Archive | February 27, 2017

Walrus, a ficlet

I asked for a prompt on twitter. [twitter.com profile] medicmsh3141 gave me: “Walruses, and AIs who enjoy LARPing in their free time.”

So… here.

They called him the Walrus, because they needed something to call him, and they were the sort of group that
liked nicknames.

They called him him because they weren’t the sort of people to whom gender ambiguity came comfortably, and because his vocal unit was low-pitched and he had no obvious secondary sexual characteristics.

(Once, once, someone had made the joke that he ran on logic, therefore he must be male. The women in this group were not something to be trifled with, neither the artists nor the engineers nor the waitresses.)

He had strolled into their Saturday-night LARP group and asked to join and they, never one to turn down a new member, had invited him in with open arms. Amy lent him a fedora. Carrie showed him how to make a character. Dylan gave him the walrus mustache that stuck so badly to human skin and so well to the Walrus’ polymer facade.

They were in the science building, after all (It had the best space for wide-spanning live-action games). None of them questioned why there was an AI in the building and, being LARPers through and through, none of them questioned why he’d want to play.

They called him the Walrus, and he played with them every Saturday now.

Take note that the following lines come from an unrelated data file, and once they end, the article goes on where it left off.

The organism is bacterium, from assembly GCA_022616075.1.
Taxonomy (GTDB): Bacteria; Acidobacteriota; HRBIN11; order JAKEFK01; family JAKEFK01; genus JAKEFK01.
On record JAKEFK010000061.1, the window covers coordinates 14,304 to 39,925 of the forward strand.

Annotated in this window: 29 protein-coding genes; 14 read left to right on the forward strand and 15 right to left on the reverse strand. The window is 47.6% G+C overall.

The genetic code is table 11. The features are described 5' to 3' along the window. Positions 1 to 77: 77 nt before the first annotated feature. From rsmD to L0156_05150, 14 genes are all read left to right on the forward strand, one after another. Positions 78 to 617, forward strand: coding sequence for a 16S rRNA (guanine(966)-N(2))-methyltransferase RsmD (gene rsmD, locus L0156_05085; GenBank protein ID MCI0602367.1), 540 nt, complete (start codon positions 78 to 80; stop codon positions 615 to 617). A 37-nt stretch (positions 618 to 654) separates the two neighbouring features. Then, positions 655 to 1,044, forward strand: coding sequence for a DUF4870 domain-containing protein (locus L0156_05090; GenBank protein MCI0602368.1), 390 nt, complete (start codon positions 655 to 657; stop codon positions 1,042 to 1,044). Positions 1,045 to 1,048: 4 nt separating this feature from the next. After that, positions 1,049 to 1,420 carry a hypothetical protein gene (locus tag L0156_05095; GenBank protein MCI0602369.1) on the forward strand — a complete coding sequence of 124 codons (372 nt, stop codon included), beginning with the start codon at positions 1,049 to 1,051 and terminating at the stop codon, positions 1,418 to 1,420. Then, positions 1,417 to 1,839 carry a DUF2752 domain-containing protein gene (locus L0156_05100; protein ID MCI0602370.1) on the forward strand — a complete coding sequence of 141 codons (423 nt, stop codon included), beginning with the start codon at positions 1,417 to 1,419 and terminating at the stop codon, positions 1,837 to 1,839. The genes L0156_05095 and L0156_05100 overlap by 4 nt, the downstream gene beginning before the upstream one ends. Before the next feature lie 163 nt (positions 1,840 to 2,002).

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March Patreon Theme Poll!

It’s that time again!

Anyone and everyone may vote; if you don’t have a DW account, vote in the comments.

The winning theme will determine the stories for my monthly Patreon rewards.

This entry was originally posted at http://aldersprig.dreamwidth.org/1259546.html. You can comment here or there. comment count unavailable

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MARKED – Ohh, verbal slap down.

MARKED – 4.5

Nilien stared down at Ember. “I’m sorry, you can what?

I can find the person that marked you, Ember repeated patiently. I got the spell’s spoor before the teacher removed it. It’s not difficult.

Nilien blinked at her familiar. “You can — I didn’t know you could do that!”

You didn’t ask. Ember yawned again and put its head down, tail over its nose.

Nilien looked up at Professor Vaudelle. “Ember says that it can find the person who put the tracking mark on me. I didn’t know familiars could do magic.”

read on…

This entry was originally posted at http://aldersprig.dreamwidth.org/1259017.html. You can comment here or there. comment count unavailable

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March is World-Building Month this Year

…because why not?
🗺️
here’s a landing page with most of my universes on it.

Here is the 2014 World-Building post

here’s the 2015 post.
🌏
I’ll answer 23 questions – hopefully one/weekday but we’ll see – so ask away. Anything world-building, any of my worlds, ask as many questions as you want. (if, by some amazing luck, I have more than 23 questions, I’ll either choose what to answer or overflow into April).

This entry was originally posted at http://aldersprig.dreamwidth.org/1259430.html. You can comment here or there. comment count unavailable

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Love Meme: Reid and Regine

The meme is here: Give me the names of two characters and I will tell you why character A loves character B.

Here is [personal profile] clare_dragonfly‘s third prompt. Reid and Regine are from Addergoole. This was a wee bit tricky~

Reid and Regine